“Once let the black man get upon his person the brass letters U.S., let him get an eagle on his button, and a musket on his shoulder, and bullets in his pocket, and there is no power on the earth or under the earth that can deny that he has earned the right to citizenship.” ~Frederick Douglass, April 6, 1863
February is African American History Month, so an image of U.S. Colored Troops seems particularly appropriate this month for the Emerging Civil War Facebook cover photo. This image shows men of the 107th U.S. Colored Infantry. This unit was organized in Louisville, Kentucky between May 3 and September 15, 1864. The unit mustered out of service on November 22, 1866.
When the Civil War began, free black men were not eligible to be Union soldiers. As the war that many initially expected to be brief dragged on, though, the Union’s need for more and more troops became pressing. This need, combined with President Abraham Lincoln’s realization that the nation could never come back together with slavery intact, led him to issue the Emancipation Proclamation on January 1, 1863. The Proclamation established abolition of slavery as one of the Union’s aims in fighting the war but also authorized the recruitment of black men as Union soldiers and sailors. By the time the Civil War ended, nearly 200,000 African American men had served under arms for the North.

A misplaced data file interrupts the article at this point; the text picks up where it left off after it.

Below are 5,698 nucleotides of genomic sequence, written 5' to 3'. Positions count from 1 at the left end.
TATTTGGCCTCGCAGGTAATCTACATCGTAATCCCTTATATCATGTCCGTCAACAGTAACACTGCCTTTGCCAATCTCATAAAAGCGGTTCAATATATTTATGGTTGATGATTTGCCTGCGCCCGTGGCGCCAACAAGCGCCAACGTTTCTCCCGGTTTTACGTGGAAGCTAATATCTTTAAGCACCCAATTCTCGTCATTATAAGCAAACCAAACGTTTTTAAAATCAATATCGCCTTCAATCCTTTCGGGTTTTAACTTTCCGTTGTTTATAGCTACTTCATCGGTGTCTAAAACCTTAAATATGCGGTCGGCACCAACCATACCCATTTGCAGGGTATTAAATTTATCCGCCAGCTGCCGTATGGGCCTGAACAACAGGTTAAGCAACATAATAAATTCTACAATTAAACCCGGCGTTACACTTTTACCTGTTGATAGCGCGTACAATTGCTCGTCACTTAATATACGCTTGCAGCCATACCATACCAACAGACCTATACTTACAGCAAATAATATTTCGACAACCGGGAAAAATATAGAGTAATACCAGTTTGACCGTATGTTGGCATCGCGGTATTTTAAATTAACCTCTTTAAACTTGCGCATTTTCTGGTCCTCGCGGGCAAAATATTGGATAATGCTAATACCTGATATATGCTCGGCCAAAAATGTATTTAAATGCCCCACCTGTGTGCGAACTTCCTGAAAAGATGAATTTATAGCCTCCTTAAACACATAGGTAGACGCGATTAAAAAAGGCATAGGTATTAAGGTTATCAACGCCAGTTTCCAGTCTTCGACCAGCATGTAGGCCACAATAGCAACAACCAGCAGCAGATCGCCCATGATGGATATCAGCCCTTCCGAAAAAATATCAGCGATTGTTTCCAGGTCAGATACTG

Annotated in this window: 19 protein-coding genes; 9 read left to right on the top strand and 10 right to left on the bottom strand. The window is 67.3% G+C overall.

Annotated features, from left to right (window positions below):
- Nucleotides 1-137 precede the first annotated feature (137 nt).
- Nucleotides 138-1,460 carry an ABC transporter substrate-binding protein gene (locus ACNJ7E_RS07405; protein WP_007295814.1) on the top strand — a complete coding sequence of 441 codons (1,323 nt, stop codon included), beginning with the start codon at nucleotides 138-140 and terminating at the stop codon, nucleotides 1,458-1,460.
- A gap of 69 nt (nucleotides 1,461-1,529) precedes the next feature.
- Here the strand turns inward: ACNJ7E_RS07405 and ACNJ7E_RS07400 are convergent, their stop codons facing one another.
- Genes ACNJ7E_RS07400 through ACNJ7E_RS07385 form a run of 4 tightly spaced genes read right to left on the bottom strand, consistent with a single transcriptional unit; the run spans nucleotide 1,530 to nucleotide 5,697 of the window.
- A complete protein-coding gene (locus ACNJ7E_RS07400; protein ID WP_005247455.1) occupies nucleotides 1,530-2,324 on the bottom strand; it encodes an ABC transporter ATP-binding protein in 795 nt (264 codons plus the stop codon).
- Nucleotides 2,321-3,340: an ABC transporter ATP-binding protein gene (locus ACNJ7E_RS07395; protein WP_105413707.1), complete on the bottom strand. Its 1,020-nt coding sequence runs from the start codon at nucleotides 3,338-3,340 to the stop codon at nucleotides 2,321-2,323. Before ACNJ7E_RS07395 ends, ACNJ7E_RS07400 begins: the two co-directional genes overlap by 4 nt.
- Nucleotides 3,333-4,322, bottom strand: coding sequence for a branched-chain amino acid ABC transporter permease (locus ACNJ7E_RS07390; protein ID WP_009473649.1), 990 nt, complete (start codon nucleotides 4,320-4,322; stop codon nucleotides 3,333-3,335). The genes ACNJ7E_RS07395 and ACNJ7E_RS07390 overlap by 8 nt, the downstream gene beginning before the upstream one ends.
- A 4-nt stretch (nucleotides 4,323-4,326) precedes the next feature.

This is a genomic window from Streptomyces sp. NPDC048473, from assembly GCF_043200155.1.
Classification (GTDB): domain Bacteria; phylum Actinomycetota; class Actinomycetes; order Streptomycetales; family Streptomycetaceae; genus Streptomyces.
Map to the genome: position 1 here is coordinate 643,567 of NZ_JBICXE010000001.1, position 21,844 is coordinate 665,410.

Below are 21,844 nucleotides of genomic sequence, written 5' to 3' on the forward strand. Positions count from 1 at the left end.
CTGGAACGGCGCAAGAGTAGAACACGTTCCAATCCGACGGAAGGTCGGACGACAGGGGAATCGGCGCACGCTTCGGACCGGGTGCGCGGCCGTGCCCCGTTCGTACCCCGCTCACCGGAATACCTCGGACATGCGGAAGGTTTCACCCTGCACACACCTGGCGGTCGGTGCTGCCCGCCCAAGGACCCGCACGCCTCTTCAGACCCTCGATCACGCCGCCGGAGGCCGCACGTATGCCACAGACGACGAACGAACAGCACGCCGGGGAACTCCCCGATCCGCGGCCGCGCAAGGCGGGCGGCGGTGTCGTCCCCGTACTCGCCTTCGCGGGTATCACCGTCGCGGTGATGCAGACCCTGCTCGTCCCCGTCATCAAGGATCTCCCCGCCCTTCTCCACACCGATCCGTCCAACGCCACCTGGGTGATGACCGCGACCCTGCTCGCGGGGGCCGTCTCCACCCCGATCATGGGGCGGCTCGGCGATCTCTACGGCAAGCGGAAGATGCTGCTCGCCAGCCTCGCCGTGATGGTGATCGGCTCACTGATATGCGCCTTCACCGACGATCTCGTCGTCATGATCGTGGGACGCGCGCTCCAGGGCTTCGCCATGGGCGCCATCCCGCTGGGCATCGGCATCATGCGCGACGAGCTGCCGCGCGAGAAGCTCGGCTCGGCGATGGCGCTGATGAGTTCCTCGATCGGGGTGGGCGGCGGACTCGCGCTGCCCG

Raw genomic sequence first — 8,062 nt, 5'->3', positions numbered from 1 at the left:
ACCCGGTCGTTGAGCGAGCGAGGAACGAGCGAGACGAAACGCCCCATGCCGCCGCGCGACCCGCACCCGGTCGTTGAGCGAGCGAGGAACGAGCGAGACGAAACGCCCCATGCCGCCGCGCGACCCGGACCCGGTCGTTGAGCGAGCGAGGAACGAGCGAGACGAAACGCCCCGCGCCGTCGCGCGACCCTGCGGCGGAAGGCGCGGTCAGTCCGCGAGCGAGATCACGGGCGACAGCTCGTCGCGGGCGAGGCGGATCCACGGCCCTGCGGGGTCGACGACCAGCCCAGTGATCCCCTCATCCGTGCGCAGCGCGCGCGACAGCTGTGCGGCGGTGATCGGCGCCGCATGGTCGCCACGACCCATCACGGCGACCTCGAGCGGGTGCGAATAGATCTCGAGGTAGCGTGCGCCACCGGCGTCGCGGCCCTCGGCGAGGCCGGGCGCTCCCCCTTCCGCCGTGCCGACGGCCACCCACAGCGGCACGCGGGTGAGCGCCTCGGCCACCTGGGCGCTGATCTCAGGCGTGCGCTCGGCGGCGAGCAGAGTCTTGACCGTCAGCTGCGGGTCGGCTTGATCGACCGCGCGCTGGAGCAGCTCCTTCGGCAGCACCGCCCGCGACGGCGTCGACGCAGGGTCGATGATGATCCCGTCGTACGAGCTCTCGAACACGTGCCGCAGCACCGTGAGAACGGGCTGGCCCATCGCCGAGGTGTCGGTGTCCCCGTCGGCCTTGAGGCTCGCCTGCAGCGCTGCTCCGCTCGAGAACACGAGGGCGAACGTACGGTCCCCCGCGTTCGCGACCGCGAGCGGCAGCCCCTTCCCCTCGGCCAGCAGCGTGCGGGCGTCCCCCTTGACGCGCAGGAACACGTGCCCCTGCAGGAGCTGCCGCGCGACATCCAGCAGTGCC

Image courtesy of the New York Public Library.